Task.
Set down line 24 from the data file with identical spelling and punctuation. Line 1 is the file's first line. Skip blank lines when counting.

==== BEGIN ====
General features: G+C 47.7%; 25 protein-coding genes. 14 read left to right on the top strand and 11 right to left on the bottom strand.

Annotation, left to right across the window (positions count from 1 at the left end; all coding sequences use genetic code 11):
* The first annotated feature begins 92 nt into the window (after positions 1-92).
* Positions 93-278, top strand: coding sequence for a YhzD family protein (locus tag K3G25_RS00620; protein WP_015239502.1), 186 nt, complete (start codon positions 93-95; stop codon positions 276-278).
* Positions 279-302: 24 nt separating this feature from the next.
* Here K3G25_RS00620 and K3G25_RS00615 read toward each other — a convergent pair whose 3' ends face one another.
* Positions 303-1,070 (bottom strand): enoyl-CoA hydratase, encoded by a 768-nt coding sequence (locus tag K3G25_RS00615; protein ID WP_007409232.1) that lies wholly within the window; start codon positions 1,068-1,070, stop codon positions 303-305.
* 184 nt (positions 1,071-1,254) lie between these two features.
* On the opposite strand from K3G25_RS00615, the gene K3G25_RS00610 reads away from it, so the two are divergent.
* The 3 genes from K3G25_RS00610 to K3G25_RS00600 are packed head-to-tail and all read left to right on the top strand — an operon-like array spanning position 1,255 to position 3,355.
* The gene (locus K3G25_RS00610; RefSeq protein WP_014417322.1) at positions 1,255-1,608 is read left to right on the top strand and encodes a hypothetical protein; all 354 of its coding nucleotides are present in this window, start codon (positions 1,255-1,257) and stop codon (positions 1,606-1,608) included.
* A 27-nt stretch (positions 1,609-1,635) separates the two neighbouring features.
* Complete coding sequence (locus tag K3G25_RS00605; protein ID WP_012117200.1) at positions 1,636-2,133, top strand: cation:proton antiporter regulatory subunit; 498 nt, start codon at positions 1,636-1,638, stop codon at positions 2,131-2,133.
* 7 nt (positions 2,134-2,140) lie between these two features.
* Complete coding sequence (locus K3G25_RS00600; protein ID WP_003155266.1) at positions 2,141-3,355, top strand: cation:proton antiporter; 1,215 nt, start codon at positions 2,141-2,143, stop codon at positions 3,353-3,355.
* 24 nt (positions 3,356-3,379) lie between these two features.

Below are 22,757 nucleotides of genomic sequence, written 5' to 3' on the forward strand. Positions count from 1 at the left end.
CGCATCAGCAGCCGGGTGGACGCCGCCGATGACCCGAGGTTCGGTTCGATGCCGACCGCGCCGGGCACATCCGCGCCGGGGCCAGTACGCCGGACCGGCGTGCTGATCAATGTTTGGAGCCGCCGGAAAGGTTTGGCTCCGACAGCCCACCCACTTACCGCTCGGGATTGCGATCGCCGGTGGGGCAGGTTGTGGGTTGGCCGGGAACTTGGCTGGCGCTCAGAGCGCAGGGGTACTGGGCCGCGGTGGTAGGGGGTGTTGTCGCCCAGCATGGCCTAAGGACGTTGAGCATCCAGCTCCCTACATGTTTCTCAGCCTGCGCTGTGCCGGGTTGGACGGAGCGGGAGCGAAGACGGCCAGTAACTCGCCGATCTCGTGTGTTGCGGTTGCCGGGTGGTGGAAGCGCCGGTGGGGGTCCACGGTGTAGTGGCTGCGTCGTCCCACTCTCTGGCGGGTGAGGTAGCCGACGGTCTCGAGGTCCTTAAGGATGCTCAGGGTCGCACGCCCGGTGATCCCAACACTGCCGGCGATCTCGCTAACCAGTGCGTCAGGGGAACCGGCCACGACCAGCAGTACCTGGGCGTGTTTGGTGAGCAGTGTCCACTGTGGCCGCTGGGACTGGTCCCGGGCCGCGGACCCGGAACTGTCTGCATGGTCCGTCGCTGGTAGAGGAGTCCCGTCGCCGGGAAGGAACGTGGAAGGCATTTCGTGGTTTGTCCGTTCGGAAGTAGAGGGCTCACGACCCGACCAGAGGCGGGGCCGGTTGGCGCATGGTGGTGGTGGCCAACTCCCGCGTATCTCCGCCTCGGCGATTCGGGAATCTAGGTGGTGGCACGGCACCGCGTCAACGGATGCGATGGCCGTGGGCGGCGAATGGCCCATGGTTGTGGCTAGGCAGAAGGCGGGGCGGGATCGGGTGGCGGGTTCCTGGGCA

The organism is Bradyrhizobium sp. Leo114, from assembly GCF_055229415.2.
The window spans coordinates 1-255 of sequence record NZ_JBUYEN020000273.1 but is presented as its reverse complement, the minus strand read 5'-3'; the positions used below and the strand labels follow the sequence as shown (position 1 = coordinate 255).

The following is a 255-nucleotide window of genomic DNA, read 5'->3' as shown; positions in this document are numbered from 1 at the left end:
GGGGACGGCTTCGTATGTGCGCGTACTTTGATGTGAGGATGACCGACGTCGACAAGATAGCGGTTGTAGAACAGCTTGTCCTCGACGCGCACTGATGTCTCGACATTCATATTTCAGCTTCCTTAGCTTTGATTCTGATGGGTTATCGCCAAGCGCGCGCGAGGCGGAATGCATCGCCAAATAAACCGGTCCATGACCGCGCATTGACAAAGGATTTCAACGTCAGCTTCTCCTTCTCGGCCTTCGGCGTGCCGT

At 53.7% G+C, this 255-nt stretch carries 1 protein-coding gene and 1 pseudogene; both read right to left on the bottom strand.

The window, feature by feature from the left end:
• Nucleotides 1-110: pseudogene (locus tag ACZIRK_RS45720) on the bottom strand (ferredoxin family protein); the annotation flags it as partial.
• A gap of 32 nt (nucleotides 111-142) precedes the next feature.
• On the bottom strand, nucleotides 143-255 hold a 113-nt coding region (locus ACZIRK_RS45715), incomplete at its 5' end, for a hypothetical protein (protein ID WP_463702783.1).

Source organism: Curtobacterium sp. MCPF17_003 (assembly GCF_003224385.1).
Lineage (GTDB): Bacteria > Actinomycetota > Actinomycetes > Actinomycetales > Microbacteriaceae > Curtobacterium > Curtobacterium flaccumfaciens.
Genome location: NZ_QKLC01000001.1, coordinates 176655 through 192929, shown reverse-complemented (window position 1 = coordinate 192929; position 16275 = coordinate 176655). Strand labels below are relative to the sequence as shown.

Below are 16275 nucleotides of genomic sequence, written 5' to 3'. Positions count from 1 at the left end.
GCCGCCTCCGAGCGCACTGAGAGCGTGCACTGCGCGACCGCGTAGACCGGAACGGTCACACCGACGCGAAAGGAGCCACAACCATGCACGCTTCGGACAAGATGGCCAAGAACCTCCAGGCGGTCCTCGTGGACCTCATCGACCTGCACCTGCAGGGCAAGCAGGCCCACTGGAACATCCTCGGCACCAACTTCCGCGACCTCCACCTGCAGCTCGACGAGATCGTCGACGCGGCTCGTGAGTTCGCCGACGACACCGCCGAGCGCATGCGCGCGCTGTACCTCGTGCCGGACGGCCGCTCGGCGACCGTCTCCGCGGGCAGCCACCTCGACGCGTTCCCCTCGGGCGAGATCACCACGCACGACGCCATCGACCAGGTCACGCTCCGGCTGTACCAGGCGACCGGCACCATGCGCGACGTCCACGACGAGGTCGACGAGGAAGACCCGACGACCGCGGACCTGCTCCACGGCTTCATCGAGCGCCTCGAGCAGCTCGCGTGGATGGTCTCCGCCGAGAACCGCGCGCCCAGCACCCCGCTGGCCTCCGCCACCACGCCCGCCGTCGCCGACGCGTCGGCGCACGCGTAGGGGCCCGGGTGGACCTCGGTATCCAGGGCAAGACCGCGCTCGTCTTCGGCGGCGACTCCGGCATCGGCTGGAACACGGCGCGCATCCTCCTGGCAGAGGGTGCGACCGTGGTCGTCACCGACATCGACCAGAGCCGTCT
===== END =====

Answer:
The window, feature by feature from the left end: